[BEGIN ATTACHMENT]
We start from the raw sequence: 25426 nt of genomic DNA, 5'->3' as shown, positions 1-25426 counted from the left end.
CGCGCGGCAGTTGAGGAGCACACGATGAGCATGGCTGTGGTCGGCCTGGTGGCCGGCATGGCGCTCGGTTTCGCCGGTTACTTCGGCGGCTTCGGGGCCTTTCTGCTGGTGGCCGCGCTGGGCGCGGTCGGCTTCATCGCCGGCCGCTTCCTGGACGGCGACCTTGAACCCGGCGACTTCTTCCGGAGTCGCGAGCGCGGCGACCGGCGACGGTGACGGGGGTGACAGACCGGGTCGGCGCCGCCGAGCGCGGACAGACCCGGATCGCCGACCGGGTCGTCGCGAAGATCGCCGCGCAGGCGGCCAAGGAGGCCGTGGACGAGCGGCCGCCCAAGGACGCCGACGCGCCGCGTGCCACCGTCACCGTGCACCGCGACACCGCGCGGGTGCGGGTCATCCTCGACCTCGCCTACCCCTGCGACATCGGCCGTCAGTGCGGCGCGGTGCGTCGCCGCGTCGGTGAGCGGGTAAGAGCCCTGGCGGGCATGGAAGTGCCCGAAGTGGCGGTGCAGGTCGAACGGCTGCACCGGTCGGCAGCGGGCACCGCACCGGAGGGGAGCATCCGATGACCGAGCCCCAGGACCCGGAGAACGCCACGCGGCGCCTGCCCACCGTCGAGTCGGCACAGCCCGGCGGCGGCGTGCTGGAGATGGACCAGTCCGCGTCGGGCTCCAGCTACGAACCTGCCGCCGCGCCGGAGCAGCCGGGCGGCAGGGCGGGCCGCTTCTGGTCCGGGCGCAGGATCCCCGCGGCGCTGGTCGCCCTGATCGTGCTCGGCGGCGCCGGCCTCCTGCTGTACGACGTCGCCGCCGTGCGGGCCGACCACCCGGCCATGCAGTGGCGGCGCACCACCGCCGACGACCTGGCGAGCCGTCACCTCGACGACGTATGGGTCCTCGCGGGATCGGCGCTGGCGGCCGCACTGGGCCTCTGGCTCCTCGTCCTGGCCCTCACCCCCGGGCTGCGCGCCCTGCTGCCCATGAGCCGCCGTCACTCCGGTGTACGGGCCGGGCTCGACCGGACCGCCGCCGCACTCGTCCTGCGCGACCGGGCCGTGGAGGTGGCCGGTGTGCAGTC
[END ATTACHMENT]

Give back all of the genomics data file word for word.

We start from the raw sequence: 25426 nt of genomic DNA, 5'->3' as shown, positions 1-25426 counted from the left end.
CGCGCGGCAGTTGAGGAGCACACGATGAGCATGGCTGTGGTCGGCCTGGTGGCCGGCATGGCGCTCGGTTTCGCCGGTTACTTCGGCGGCTTCGGGGCCTTTCTGCTGGTGGCCGCGCTGGGCGCGGTCGGCTTCATCGCCGGCCGCTTCCTGGACGGCGACCTTGAACCCGGCGACTTCTTCCGGAGTCGCGAGCGCGGCGACCGGCGACGGTGACGGGGGTGACAGACCGGGTCGGCGCCGCCGAGCGCGGACAGACCCGGATCGCCGACCGGGTCGTCGCGAAGATCGCCGCGCAGGCGGCCAAGGAGGCCGTGGACGAGCGGCCGCCCAAGGACGCCGACGCGCCGCGTGCCACCGTCACCGTGCACCGCGACACCGCGCGGGTGCGGGTCATCCTCGACCTCGCCTACCCCTGCGACATCGGCCGTCAGTGCGGCGCGGTGCGTCGCCGCGTCGGTGAGCGGGTAAGAGCCCTGGCGGGCATGGAAGTGCCCGAAGTGGCGGTGCAGGTCGAACGGCTGCACCGGTCGGCAGCGGGCACCGCACCGGAGGGGAGCATCCGATGACCGAGCCCCAGGACCCGGAGAACGCCACGCGGCGCCTGCCCACCGTCGAGTCGGCACAGCCCGGCGGCGGCGTGCTGGAGATGGACCAGTCCGCGTCGGGCTCCAGCTACGAACCTGCCGCCGCGCCGGAGCAGCCGGGCGGCAGGGCGGGCCGCTTCTGGTCCGGGCGCAGGATCCCCGCGGCGCTGGTCGCCCTGATCGTGCTCGGCGGCGCCGGCCTCCTGCTGTACGACGTCGCCGCCGTGCGGGCCGACCACCCGGCCATGCAGTGGCGGCGCACCACCGCCGACGACCTGGCGAGCCGTCACCTCGACGACGTATGGGTCCTCGCGGGATCGGCGCTGGCGGCCGCACTGGGCCTCTGGCTCCTCGTCCTGGCCCTCACCCCCGGGCTGCGCGCCCTGCTGCCCATGAGCCGCCGTCACTCCGGTGTACGGGCCGGGCTCGACCGGACCGCCGCCGCACTCGTCCTGCGCGACCGGGCCGTGGAGGTGGCCGGTGTGCAGTC